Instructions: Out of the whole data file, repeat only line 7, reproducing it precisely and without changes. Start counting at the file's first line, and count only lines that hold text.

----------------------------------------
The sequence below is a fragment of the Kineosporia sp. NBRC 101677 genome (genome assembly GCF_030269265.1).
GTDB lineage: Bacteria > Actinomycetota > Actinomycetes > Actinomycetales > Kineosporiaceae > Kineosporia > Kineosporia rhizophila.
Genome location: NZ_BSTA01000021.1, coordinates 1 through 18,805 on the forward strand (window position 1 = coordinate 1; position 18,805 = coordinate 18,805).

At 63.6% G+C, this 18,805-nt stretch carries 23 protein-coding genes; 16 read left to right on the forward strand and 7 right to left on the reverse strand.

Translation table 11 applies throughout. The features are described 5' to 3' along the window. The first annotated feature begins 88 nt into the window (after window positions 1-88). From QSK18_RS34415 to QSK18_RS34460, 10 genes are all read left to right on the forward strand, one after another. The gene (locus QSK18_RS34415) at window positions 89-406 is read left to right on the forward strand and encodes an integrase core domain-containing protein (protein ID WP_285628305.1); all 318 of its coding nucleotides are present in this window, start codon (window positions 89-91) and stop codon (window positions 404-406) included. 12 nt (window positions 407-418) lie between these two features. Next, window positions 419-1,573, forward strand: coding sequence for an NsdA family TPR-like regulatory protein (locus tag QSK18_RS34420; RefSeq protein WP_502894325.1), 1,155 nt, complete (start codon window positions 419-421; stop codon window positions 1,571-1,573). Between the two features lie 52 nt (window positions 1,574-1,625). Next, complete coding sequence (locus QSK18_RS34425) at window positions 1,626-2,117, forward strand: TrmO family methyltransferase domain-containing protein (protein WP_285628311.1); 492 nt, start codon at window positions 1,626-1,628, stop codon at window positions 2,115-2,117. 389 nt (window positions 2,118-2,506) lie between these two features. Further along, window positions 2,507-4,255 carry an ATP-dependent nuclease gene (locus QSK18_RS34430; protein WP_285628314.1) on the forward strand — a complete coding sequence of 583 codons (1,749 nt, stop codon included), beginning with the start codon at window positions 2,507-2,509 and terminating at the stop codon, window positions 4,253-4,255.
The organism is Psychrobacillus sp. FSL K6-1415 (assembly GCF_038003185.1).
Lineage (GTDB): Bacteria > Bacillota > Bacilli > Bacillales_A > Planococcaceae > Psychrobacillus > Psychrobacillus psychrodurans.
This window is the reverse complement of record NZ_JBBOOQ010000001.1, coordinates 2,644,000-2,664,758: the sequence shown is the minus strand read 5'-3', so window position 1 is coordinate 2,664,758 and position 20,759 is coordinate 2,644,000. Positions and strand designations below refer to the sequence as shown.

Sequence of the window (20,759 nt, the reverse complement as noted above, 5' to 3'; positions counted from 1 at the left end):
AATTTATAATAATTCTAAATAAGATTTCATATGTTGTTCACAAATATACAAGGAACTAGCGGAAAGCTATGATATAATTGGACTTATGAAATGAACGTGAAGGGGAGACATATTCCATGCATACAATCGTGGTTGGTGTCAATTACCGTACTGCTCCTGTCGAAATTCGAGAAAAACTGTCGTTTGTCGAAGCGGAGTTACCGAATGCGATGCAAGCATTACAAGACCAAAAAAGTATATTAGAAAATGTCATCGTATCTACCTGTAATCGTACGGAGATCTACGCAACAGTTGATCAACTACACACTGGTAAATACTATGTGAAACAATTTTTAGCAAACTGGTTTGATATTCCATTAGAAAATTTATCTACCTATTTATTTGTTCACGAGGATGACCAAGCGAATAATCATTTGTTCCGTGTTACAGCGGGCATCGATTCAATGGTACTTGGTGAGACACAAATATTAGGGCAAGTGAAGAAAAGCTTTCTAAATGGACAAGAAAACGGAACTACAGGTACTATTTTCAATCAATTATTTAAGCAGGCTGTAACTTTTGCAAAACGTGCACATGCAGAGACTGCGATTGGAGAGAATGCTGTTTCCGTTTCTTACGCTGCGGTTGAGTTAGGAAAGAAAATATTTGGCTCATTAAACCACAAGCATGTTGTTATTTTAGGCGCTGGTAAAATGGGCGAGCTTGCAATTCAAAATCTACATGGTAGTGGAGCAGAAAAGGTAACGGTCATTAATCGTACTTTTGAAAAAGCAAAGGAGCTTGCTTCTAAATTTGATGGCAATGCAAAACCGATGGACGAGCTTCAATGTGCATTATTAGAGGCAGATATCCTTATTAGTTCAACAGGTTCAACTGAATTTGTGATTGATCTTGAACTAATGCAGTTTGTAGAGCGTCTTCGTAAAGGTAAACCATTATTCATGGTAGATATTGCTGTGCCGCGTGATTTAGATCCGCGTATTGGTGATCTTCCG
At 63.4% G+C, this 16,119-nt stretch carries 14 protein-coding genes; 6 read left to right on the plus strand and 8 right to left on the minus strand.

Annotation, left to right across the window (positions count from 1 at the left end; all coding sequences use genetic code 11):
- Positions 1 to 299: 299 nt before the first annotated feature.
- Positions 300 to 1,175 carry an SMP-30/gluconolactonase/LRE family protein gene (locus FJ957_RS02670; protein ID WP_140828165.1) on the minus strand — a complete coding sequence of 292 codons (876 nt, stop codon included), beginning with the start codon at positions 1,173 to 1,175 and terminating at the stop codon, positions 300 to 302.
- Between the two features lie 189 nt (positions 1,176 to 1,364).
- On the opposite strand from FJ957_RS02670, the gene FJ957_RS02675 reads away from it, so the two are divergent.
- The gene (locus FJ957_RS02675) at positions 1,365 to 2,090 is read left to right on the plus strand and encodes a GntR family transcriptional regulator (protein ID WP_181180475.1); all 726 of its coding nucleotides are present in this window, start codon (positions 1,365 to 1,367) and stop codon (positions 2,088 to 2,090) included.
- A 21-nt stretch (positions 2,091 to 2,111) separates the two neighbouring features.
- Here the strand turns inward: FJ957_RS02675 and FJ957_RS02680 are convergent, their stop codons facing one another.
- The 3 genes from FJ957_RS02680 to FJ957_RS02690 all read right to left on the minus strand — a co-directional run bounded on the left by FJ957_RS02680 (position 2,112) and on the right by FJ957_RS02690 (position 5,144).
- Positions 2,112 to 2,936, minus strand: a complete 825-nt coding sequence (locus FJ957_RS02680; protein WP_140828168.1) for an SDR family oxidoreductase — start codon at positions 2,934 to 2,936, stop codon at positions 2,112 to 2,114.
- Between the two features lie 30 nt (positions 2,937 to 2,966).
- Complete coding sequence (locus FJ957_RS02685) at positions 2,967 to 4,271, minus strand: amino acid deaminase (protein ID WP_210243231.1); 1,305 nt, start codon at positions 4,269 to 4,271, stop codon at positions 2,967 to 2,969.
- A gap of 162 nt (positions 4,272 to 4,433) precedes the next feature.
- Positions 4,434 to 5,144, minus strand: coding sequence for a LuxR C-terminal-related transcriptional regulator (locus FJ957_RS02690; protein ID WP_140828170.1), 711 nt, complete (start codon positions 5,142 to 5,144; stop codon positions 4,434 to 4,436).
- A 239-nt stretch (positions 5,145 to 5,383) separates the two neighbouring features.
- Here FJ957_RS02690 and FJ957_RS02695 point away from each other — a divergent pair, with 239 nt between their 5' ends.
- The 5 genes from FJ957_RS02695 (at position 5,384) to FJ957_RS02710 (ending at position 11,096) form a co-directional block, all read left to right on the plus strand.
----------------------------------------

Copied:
Lineage (GTDB): Bacteria > Bacillota > Bacilli > Bacillales_A > Planococcaceae > Psychrobacillus > Psychrobacillus psychrodurans.